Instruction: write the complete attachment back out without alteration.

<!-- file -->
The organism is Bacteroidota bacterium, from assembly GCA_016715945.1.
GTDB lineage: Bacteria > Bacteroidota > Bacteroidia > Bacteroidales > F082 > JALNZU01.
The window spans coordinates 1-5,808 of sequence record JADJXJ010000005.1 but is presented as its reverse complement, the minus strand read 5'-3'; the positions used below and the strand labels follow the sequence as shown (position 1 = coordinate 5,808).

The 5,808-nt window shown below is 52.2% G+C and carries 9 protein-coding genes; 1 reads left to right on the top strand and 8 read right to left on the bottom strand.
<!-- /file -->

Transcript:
The organism is Bacteroidota bacterium, from assembly GCA_016715945.1.
GTDB lineage: Bacteria > Bacteroidota > Bacteroidia > Bacteroidales > F082 > JALNZU01.
The window spans coordinates 1-5,808 of sequence record JADJXJ010000005.1 but is presented as its reverse complement, the minus strand read 5'-3'; the positions used below and the strand labels follow the sequence as shown (position 1 = coordinate 5,808).

The 5,808-nt window shown below is 52.2% G+C and carries 9 protein-coding genes; 1 reads left to right on the top strand and 8 read right to left on the bottom strand.